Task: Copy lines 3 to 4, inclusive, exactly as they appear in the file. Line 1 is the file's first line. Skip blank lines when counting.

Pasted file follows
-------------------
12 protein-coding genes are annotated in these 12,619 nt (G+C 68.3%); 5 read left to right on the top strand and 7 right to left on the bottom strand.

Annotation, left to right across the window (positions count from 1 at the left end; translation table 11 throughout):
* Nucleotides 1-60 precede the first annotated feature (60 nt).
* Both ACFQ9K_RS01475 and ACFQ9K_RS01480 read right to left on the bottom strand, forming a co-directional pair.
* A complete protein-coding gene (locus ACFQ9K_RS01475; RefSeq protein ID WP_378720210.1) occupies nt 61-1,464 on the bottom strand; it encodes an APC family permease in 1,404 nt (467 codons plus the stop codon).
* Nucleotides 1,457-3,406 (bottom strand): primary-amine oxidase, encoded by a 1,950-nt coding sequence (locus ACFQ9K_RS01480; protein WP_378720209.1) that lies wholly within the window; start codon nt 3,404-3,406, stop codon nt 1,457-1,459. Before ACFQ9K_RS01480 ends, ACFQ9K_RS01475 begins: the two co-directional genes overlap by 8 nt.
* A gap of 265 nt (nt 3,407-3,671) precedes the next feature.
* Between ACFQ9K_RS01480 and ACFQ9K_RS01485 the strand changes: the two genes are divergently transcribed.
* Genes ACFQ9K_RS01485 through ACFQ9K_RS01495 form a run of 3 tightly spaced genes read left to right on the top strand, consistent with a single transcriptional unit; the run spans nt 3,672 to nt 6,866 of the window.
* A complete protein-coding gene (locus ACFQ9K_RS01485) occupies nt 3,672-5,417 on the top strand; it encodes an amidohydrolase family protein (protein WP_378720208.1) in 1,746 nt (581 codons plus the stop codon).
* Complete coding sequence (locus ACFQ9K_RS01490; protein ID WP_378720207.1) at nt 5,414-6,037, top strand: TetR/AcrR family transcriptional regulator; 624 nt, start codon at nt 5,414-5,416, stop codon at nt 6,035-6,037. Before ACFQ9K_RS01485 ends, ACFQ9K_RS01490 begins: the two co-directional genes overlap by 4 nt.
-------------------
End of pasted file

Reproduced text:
* Nucleotides 1-60 precede the first annotated feature (60 nt).
* Both ACFQ9K_RS01475 and ACFQ9K_RS01480 read right to left on the bottom strand, forming a co-directional pair.